"The context is just so much different in the sense that Stephen Strasburg just delivered a World Series and was one of the central reasons why," Hughes said. "He should never have to buy a drink in this town again even though he's probably going to end up with like $400 million in his career, in career earnings."

Tim Shovers agreed that Strasburg's hypothetical return would deliver a "mix" of cheers and boos.

Hopefully, this scenario stays hypothetical, and the Nats can re-sign the World Series MVP.


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Daniel Hudson represents a key offseason question for Nationals

Daniel Hudson represents a key offseason question for Nationals

An intact unit from a championship team is typically positive. Bring back the winners. Try it again. Why not?

The Nationals’ bullpen, such as it was by the end of the season, will again be populated by pieces from the league’s worst ensemble in 2019. Closer Sean Doolittle is back -- that’s good. Washington picked up his $6.5 million option. To do so was a simple decision.

Also still on the 40-man roster are Roenis Elías, Hunter Strickland, Javy Guerra, Tanner Rainey and Wander Suero. Quickly, a bullpen foundation emerges. A left-handed specialist remains a need. Another power arm to pitch late is necessary. And, with the latter, is where the question about Daniel Hudson enters. 

Hudson -- along with Howie Kendrick -- represents a core question for the World Series champions: What is repeatable?

There is a discernible need in Hudson’s case. Washington has to find a way to supplement Doolittle with another closer-level reliever. Free agent options are extremely limited.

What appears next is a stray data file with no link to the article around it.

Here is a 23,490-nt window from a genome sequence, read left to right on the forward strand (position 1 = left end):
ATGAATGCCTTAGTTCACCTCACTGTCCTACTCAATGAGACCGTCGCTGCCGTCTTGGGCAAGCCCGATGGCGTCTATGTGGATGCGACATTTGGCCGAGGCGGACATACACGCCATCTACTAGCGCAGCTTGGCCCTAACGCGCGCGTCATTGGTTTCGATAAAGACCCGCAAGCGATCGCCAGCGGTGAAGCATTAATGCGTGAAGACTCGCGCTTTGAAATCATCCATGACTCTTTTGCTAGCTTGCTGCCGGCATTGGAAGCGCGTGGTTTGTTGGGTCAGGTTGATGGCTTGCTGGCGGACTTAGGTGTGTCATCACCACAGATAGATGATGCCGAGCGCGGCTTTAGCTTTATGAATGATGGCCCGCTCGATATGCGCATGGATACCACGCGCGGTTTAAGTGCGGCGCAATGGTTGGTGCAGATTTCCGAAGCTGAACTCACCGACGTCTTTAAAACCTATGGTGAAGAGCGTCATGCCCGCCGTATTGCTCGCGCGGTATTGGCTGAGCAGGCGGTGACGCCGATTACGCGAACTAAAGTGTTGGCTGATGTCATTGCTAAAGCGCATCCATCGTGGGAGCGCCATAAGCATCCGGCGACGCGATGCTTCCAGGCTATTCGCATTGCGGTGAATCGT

Hudson, 33, put together the second-best season of his career in 2019. The only other year which personally rivaled his 2.0-WAR output last season came in 2010. He was a very effective starter across 11 games almost a decade ago. 

His careening 2019 path falls right in line with the Nationals’ own stop-and-go trajectory. Hudson was released by the Anaheim Angels on March 22. Three days later, he signed with Toronto. It traded him for right-handed minor-league pitcher Kyle Johnston, who is in Single-A, at the trade deadline. Suddenly, Hudson was en route to the playoffs as a premier part of a revamped bullpen.

He dominated after arriving: a 1.44 ERA, 0.88 WHIP and a crucial bridge during Doolittle's August injury. Hudson finished Game 7 of the World Series with a slider to strike out Michael Brantley. He pulled off his glove -- though he almost forgets the pledge he made with Doolittle to do so -- then hurled it toward the dugout before he began celebrating.

Real life often intervened for Hudson during the season. The birth of his third daughter became a national hot-take topic for a brief time and yet another embraced opportunity for proving stupidity on social media. Hudson went on the paternity list and missed Game 1 of the National League Championship Series because of the birth. A Google search of “Daniel Hudson paternity list” proves how far the story resonated. The top result is from People magazine. 

Hudson, meanwhile also adjusted to an on-field role he didn’t want: being Washington’s full-time, then part-time, closer put him in position to handle the ninth inning. He said late in the season, “I hate closing.” Turns out he was good at it. Hudson arrived with 11 career saves. He picked up 10 more between the regular season and postseason after joining the Nationals. 

He also struck a positive note with Doolittle. 

“I want Huddy back,” Doolittle told NBC Sports Washington. “I don’t know how that’s going to shake out. I know the market for relievers is relatively set, but I want Huddy back.

“I think it works. It was really a unique situation where you had a couple guys at the end of the day, like, we weren’t super-attached to that role or that title (closer), we just wanted to win.”

That’s a repeatable sentiment. But, at what cost? Hudson’s ERA from 2016-2018: 4.61. His ERA with the Nationals was more than three runs lower. Would Washington be paying for recency bias and sentimentality? Or can it find a price point where Hudson’s return would be in line with his likeliness to revert? 

He’s one player. However, he represents a key question and a key spot.